It’s been nearly a year since I’ve had any kind of regular contact with my parents.
Choosing to cut off contact was due to many factors, but my mother’s narcissism and my father’s enabling were major parts of it.
The Mayo Clinic defines Narcissistic Personality Disorder or NPD as “a mental disorder in which people have an inflated sense of their own importance, a deep need for admiration and a lack of empathy for others.”
I spent all of my developmental years trying to take care of the needs of someone whose needs were insatiable and unpredictable. Add to that violence and inexplicable cruelty and my childhood was a shit stew.
My own needs didn’t matter, and too often, anything I did was somehow an extension of my mother. She took credit for my successes, and everything, including the birth of my own children, needed to be about her.
Growing up this way was extremely damaging. I’ve spent a lot of time on a therapist’s couch and reading self-help books to work through it, and I’m still a work-in-progress.
Mamamia’s daily news podcast, The Quicky, discuss what narcissism is and whether or not Trump has it. Post continues below.
The recovery process can sometimes seem exhausting too. Oh, more staring into my eyeballs in the mirror and saying cheesy affirmations? How fun.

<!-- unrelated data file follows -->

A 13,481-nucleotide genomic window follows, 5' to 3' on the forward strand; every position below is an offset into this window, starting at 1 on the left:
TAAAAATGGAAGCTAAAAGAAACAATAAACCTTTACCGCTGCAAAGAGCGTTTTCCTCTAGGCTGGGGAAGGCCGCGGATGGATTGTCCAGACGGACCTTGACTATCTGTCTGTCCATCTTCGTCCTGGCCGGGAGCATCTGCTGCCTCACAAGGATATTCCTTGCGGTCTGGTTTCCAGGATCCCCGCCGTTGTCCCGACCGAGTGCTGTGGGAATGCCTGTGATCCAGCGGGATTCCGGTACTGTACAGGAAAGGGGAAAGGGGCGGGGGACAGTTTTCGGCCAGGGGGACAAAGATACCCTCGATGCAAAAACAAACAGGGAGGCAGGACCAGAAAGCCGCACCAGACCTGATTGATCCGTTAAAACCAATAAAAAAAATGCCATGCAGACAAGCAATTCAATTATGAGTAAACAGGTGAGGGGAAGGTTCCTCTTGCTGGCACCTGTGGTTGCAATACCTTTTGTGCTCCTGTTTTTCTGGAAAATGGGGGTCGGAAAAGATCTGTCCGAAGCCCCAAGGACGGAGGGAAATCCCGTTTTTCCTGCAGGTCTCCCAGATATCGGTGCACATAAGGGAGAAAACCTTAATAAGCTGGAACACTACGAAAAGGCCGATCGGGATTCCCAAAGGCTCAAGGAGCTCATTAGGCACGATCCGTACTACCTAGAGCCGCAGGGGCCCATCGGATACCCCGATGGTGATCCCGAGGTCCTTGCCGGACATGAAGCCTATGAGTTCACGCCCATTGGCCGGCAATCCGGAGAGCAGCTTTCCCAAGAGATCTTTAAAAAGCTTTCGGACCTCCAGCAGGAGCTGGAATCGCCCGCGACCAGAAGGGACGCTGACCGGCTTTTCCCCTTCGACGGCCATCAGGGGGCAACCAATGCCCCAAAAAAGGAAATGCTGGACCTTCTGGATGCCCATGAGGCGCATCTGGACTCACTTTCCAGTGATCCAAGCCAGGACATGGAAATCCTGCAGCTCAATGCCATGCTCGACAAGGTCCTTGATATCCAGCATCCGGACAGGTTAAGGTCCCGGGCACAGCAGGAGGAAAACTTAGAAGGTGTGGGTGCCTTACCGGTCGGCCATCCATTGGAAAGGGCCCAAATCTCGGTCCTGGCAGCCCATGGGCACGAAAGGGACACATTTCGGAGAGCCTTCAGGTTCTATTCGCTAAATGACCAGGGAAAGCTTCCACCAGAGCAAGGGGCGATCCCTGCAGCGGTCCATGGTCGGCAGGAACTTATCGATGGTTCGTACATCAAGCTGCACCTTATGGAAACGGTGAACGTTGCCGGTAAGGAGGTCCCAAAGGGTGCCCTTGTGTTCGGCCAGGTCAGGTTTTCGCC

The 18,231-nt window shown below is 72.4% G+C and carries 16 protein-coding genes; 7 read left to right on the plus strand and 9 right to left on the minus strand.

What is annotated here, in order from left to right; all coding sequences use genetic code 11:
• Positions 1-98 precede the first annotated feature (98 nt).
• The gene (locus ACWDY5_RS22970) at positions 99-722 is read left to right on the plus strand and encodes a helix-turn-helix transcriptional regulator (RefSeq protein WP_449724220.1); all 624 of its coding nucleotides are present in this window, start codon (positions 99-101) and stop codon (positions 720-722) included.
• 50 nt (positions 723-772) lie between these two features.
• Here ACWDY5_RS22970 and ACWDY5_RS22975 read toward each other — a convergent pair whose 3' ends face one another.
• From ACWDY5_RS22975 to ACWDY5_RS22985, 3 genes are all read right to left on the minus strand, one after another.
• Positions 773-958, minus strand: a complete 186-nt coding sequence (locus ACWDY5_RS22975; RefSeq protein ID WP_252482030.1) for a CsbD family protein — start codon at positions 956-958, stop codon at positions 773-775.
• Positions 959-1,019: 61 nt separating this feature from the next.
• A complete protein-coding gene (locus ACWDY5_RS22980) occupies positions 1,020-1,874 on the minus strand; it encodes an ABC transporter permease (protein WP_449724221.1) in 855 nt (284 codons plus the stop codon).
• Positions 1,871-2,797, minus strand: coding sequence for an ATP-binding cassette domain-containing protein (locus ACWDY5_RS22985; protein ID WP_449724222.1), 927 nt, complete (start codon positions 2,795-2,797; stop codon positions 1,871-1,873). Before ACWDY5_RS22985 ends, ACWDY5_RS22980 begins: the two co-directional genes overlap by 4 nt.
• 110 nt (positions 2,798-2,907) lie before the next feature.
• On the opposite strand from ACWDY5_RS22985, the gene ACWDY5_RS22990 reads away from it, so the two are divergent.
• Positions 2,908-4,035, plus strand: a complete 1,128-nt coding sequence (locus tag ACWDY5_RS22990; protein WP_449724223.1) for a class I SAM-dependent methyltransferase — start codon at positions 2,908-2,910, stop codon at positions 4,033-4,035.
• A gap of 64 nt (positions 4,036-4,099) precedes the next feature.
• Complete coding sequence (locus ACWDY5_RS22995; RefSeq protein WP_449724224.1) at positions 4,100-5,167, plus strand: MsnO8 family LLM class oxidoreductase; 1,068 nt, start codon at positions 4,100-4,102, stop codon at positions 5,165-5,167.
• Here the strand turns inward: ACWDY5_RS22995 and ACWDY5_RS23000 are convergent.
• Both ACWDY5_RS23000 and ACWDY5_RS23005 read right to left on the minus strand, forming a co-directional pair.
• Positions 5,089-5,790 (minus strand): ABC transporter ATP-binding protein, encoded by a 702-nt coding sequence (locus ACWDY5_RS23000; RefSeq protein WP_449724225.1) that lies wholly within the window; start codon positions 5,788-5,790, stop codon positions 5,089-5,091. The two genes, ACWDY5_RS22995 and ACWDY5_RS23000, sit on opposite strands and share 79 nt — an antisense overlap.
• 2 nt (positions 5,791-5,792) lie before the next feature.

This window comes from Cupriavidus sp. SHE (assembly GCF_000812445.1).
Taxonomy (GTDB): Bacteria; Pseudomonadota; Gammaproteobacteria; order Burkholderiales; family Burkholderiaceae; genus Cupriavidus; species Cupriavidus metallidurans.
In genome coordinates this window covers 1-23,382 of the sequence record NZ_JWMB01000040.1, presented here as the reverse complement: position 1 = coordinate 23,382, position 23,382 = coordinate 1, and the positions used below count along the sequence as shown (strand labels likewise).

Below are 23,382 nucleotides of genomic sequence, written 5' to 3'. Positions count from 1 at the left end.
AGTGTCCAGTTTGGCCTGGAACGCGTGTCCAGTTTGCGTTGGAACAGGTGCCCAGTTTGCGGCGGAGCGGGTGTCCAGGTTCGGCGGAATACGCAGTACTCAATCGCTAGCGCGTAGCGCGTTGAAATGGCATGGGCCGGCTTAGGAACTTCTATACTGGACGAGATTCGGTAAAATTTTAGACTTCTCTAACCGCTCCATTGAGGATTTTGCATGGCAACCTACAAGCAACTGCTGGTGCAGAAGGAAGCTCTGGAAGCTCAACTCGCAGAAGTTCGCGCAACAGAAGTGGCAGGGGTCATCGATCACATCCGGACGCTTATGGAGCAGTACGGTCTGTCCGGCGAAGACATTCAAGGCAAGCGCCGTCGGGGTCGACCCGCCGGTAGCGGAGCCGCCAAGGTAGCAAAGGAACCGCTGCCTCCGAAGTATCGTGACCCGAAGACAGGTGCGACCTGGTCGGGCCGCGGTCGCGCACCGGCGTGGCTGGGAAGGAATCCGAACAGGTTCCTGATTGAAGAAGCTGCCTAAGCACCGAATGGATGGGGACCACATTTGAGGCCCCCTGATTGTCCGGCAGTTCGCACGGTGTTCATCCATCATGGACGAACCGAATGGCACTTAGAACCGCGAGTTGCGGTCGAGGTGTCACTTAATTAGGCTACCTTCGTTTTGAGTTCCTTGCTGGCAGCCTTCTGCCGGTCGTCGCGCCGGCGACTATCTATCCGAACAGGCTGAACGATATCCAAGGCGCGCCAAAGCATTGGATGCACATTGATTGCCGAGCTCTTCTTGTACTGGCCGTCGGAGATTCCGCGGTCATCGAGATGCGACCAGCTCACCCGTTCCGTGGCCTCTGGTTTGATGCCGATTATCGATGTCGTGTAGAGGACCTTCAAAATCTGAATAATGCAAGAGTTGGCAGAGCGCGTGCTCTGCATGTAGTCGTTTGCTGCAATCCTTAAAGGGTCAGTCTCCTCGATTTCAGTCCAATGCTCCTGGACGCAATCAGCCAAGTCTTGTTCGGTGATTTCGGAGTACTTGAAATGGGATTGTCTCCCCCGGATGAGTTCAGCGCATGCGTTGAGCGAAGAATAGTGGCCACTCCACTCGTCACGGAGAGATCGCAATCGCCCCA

But the work is important and necessary.
If you’ve figured out that you too were raised by a full-blown narcissist or someone with a lot of the traits, here are things you can do right now to put yourself on the right path.
1. Educate yourself.
Read articles like this one or this one, and search the interwebs for other ones. Research books to pick up. I read Karyl McBride’s Will I Ever Be Good Enough?: Healing the Daughters of Narcissistic Mothers, which I recommend to other daughters of mother narcissists.
Join chat forums, watch movies and shows with narcissistic characters (think: the mothers from Mad Men and Arrested Development), and/or find a therapist who understands narcissism. Knowledge and support will help you move beyond the effects of the family you were raised with.
2. Accept that your narcissist parent won’t change.
This has been the hardest thing I needed to learn and accept. “Don’t go to the hardware store to buy bread” became my mantra. It was something I needed to constantly remind myself: that my mother could never be the kind of mother I’d want her to be, she likely never would be, and I needed to stop hoping that she would.
If your narcissistic parent moves toward being healthier, awesome, but you should assume he or she won’t. Narcissists rarely change, and if they happen to be acting better, it could be just manipulation.
Holding out hope that your parent will turn it around can lead you down a path of broken dreams and false illusions that takes you further and further away from moving on and letting go.